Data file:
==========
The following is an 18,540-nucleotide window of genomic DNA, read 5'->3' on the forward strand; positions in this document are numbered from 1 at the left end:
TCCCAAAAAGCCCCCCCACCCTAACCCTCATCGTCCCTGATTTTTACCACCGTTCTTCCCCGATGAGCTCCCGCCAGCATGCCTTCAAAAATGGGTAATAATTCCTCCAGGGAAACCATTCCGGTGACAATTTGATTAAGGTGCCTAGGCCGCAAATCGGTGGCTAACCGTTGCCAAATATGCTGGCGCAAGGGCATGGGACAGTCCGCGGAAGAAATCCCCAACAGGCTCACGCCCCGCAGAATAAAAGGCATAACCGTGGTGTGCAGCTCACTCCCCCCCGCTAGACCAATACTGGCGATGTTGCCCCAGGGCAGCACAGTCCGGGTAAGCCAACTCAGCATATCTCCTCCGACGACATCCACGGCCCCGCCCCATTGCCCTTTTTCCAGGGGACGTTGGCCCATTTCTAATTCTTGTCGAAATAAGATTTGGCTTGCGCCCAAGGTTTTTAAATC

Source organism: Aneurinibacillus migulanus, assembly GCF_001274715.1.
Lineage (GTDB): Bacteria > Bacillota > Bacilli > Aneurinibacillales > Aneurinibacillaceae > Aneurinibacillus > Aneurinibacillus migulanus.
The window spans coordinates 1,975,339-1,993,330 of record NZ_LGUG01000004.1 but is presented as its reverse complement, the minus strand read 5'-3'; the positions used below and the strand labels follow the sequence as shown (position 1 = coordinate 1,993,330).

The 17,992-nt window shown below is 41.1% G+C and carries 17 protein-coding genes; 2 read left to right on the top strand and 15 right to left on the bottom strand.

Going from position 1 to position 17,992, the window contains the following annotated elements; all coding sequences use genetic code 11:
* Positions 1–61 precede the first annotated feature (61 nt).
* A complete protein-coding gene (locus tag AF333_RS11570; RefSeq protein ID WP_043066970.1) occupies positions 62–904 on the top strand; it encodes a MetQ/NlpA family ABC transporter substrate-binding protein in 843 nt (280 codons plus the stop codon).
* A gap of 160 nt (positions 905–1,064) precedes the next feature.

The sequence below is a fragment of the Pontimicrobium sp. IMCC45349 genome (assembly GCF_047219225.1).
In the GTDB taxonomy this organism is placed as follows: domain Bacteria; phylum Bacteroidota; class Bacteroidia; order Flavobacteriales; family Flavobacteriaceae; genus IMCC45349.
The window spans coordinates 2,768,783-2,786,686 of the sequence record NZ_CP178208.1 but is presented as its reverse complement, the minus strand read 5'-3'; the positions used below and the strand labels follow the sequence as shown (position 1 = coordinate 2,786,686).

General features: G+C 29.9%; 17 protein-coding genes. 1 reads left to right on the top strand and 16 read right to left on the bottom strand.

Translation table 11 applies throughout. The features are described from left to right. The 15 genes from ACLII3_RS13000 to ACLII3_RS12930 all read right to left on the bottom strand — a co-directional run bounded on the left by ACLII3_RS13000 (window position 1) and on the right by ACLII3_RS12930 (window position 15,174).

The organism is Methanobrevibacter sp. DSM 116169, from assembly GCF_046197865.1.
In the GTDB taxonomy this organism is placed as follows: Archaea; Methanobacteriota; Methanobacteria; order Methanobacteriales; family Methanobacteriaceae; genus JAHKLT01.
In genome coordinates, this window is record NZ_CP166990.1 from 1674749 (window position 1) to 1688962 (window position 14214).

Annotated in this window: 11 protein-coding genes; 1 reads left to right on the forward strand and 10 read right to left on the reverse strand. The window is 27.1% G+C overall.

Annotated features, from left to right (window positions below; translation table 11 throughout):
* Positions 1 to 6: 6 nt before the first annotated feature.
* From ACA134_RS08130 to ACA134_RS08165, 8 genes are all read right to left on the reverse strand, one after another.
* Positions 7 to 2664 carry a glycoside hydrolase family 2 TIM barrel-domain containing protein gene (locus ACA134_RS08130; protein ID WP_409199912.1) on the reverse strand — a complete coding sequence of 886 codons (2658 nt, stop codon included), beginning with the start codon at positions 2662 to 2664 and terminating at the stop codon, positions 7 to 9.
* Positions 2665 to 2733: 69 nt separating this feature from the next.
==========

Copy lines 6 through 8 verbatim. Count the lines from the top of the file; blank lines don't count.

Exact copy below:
The 17,992-nt window shown below is 41.1% G+C and carries 17 protein-coding genes; 2 read left to right on the top strand and 15 right to left on the bottom strand.

Going from position 1 to position 17,992, the window contains the following annotated elements; all coding sequences use genetic code 11:
* Positions 1–61 precede the first annotated feature (61 nt).